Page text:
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Matching Teachers to Schools: Lessons from Charters

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A new report examines the importance of matching teachers to the most appropriate organizations and working environments for them—and argues that charter school operators can offer traditional public schools some lessons in that area.

Published by the Center on Reinventing Public Education at the University of Washington, the report says policymakers and educators tend to focus in isolation on the importance of identifying individuals who have talent to work in the classroom and on convincing those people to work in the profession. But that mindset, the authors say, ignores a critical factor in whether those teachers succeed: whether educators are placed in schools where they're likely to succeed.

"When reform-minded education leaders, policymakers, and advocates talk about these new talent-focused initiatives, they often talk about teacher effectiveness as if it is an attribute of individual teachers," the authors contend. "They tend to frame teachers as simply being more effective or less effective, and call on districts to reward and retain the best and develop or dimisss the worst."

But teacher performance also hinges on "matching the right people to the right organizations and providing the right working environments," the authors say. "Effective teaching, in other words, is not just a product of teachers, but also of their relationship to the places they work."

The report is based on data collected from 43 charter management organizations in a national study conducted by the center and Mathematica Policy Research. The study was conducted in confidentiality and so the center said it won't identify most of the CMOs that took part. But a few of them have been named as part of previous research conducted through the project. They include: Aspire Public Schools, Inner City Education Foundation, KIPP DC, Uncommon Schools, and YES Prep Public Schools. All the CMOs studied are nonprofit, brick-and-mortar schools, serving a general student body.

Strategies used by the CMOs to make sure that teachers are good fits for organizations and work environments include:

• Targeting trusted teacher-preparation programs and other sources that produce candidates with the attitude and skills they want. Some CMOs build formal relationships with teacher-preparation programs and other sources of teacher talent. Those sources include both both traditional education programs and organizations like Teach for America and the New Teacher Project.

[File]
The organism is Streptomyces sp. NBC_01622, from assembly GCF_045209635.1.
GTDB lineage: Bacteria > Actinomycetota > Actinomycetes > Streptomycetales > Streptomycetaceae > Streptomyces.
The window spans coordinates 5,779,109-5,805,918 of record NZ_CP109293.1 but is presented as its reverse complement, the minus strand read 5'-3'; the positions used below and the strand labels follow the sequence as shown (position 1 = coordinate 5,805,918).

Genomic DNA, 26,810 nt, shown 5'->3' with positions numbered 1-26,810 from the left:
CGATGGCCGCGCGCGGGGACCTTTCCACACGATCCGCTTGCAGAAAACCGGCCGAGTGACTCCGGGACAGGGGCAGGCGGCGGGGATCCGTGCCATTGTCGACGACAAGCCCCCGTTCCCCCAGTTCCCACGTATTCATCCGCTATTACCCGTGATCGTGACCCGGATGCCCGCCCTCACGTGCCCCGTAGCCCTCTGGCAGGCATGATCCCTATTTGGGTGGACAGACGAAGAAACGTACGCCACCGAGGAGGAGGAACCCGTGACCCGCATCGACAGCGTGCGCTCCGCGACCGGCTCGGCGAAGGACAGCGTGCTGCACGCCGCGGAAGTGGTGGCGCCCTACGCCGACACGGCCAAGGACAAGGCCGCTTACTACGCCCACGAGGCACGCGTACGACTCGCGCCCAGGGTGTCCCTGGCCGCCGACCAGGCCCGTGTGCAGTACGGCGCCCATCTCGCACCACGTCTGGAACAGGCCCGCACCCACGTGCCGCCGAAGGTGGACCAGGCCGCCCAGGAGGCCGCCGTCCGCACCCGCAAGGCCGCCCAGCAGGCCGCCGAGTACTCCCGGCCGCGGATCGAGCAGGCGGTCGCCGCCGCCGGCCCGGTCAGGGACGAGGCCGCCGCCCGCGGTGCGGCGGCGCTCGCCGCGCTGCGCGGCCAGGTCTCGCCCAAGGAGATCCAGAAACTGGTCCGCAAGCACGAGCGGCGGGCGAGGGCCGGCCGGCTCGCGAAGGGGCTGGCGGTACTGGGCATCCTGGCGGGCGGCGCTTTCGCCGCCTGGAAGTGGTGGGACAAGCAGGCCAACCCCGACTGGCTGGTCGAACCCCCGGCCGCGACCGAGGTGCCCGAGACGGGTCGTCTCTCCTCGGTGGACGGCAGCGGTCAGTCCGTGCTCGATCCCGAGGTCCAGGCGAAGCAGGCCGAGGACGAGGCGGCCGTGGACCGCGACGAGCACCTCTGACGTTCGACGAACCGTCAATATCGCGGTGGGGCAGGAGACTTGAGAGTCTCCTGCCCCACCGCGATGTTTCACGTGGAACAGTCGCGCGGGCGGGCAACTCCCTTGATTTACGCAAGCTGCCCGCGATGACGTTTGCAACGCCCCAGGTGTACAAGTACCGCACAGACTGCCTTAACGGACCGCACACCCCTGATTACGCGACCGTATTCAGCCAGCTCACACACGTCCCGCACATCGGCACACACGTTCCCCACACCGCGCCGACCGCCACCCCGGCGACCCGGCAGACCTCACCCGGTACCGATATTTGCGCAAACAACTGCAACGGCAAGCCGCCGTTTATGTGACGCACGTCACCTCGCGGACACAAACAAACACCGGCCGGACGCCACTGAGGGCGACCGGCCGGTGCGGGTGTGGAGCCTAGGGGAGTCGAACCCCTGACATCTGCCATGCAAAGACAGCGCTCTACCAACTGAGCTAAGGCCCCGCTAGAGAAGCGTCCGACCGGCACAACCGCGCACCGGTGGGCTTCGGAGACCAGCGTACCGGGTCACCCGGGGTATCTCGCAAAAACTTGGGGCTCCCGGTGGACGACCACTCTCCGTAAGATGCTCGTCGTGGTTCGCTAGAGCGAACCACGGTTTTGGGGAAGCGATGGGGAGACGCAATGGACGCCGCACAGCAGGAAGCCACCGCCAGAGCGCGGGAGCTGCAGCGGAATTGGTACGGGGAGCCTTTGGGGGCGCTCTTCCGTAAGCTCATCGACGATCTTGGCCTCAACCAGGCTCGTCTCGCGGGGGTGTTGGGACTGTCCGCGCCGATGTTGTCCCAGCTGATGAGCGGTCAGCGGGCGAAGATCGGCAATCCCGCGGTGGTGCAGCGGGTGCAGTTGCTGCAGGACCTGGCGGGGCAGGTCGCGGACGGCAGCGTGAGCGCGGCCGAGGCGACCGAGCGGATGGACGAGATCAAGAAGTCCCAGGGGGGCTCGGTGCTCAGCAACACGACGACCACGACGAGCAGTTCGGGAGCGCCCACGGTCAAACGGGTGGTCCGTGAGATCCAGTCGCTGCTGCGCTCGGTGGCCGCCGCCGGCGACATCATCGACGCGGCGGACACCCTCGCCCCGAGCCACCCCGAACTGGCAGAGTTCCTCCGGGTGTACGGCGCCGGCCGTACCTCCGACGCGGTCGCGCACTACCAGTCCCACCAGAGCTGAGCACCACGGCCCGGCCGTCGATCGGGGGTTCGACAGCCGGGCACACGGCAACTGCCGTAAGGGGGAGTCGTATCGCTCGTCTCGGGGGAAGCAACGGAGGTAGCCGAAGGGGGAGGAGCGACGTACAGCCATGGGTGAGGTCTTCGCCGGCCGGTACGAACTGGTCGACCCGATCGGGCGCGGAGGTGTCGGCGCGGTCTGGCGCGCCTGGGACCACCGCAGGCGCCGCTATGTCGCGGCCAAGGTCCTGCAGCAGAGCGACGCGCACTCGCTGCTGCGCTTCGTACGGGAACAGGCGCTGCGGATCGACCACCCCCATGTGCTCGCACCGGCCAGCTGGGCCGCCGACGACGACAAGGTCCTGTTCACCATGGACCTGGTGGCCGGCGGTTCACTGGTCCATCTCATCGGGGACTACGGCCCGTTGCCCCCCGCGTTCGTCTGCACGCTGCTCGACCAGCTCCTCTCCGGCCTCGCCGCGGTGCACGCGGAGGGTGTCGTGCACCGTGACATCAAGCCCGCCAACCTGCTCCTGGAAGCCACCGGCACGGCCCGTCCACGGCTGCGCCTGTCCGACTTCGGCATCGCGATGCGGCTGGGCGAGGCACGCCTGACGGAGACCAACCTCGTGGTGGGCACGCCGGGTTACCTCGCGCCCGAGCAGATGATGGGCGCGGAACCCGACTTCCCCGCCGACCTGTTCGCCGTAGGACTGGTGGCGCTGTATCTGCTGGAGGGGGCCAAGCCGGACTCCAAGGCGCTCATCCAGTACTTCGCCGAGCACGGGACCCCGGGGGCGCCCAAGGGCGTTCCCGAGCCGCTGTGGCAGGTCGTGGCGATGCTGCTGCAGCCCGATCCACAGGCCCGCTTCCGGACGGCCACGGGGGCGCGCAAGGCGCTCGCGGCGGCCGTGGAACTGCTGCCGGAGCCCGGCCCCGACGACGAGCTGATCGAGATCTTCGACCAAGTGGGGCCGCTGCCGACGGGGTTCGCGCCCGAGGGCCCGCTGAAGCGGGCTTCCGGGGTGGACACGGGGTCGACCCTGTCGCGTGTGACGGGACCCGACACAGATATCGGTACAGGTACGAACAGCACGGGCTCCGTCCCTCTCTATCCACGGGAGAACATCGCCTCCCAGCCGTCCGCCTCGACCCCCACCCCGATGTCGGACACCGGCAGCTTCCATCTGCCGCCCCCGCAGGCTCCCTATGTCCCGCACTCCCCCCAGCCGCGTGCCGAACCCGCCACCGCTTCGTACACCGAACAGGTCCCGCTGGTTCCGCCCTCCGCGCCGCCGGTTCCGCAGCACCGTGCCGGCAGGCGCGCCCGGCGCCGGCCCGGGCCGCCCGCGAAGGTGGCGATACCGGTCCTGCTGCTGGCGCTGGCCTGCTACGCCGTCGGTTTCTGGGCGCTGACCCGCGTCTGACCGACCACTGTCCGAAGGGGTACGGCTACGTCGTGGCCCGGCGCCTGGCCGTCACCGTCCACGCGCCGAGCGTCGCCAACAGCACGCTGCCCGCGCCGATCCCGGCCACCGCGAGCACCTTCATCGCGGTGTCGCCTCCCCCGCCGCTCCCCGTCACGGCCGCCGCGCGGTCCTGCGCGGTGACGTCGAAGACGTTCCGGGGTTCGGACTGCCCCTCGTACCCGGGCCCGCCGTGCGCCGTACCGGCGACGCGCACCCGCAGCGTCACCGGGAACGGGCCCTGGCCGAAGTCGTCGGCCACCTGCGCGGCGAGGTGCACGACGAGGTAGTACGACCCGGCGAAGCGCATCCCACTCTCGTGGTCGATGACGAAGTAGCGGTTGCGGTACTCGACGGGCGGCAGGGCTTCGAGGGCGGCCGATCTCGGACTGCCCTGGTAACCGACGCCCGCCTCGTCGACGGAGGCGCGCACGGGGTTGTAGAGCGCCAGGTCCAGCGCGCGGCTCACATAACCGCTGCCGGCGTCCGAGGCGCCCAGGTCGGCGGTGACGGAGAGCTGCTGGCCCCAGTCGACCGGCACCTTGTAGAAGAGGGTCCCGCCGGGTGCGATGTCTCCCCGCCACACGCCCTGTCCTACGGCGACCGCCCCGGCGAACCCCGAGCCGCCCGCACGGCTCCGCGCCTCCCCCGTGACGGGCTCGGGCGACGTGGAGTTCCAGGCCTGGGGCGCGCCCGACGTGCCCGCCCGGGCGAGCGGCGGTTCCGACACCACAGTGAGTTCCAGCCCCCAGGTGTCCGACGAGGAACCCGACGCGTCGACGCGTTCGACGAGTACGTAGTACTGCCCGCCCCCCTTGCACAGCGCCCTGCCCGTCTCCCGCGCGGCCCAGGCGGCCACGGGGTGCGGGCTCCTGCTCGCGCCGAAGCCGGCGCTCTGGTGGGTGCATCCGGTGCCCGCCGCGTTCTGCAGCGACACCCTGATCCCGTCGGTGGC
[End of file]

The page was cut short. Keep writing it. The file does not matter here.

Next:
Many of the CMOs studied follow hiring practices that are less rushed than those used in traditional public schools, the authors say. What did they look for in candidates for teacher jobs? A survey of CMO school principals offers insights. (See figure below.)

• Creating common expectations on the job, once teachers join a school. CMOs tend to spend a lot of time "socializing staff around the organization's mission," by encouraging teachers to watch each others' work and provide feedback, among other strategies. This feedback, combined with regular evaluations of teachers, provides new hires and other educators with clear information about their schools' specific goals and strategies.

• Offering teachers opportunities for advancement, particularly the ability to become teachers and coaches. Eighty-six percent of CMOs surveyed said they used the possibility of promotion to mentors or department heads as an incentive to retain educators. In addition to providing opportunities for educators, CMO leaders believe they help support the goals of their organizations. The goal of the CMOs, the authors say, is often to "align career incentives to their organizations' missions." (Presumably, these operators draw job candidates who believe in their missions, and approve of the incentives.)

The authors also note that focusing on finding the right "match" between teachers and organizations or schools can bring complications. The process can become so selective, they say, that it can lead to a shortage of desirable job candidates.

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